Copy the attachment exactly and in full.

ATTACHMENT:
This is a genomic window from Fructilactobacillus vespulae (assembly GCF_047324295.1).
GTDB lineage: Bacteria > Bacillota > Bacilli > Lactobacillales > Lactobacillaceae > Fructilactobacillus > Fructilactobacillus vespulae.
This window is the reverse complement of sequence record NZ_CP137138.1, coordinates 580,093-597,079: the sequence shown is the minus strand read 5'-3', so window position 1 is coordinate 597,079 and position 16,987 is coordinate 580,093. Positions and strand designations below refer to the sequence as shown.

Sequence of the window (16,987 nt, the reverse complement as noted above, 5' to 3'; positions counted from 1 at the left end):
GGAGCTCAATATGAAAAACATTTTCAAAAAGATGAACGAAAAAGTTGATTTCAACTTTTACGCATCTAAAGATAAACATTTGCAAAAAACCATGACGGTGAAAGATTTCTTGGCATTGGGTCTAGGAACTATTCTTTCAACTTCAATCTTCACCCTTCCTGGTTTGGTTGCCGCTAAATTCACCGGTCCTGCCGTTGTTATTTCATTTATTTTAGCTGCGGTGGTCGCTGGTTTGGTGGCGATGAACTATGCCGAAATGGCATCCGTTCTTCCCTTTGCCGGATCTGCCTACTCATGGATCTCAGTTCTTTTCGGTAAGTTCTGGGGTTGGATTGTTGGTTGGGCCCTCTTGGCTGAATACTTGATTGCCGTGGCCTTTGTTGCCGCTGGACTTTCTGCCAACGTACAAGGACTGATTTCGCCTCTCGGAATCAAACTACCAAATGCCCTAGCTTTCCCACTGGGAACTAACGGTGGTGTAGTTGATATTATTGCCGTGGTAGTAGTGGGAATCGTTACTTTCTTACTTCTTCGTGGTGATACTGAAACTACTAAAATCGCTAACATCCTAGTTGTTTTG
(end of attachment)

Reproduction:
This is a genomic window from Fructilactobacillus vespulae (assembly GCF_047324295.1).
GTDB lineage: Bacteria > Bacillota > Bacilli > Lactobacillales > Lactobacillaceae > Fructilactobacillus > Fructilactobacillus vespulae.
This window is the reverse complement of sequence record NZ_CP137138.1, coordinates 580,093-597,079: the sequence shown is the minus strand read 5'-3', so window position 1 is coordinate 597,079 and position 16,987 is coordinate 580,093. Positions and strand designations below refer to the sequence as shown.

Sequence of the window (16,987 nt, the reverse complement as noted above, 5' to 3'; positions counted from 1 at the left end):
GGAGCTCAATATGAAAAACATTTTCAAAAAGATGAACGAAAAAGTTGATTTCAACTTTTACGCATCTAAAGATAAACATTTGCAAAAAACCATGACGGTGAAAGATTTCTTGGCATTGGGTCTAGGAACTATTCTTTCAACTTCAATCTTCACCCTTCCTGGTTTGGTTGCCGCTAAATTCACCGGTCCTGCCGTTGTTATTTCATTTATTTTAGCTGCGGTGGTCGCTGGTTTGGTGGCGATGAACTATGCCGAAATGGCATCCGTTCTTCCCTTTGCCGGATCTGCCTACTCATGGATCTCAGTTCTTTTCGGTAAGTTCTGGGGTTGGATTGTTGGTTGGGCCCTCTTGGCTGAATACTTGATTGCCGTGGCCTTTGTTGCCGCTGGACTTTCTGCCAACGTACAAGGACTGATTTCGCCTCTCGGAATCAAACTACCAAATGCCCTAGCTTTCCCACTGGGAACTAACGGTGGTGTAGTTGATATTATTGCCGTGGTAGTAGTGGGAATCGTTACTTTCTTACTTCTTCGTGGTGATACTGAAACTACTAAAATCGCTAACATCCTAGTTGTTTTG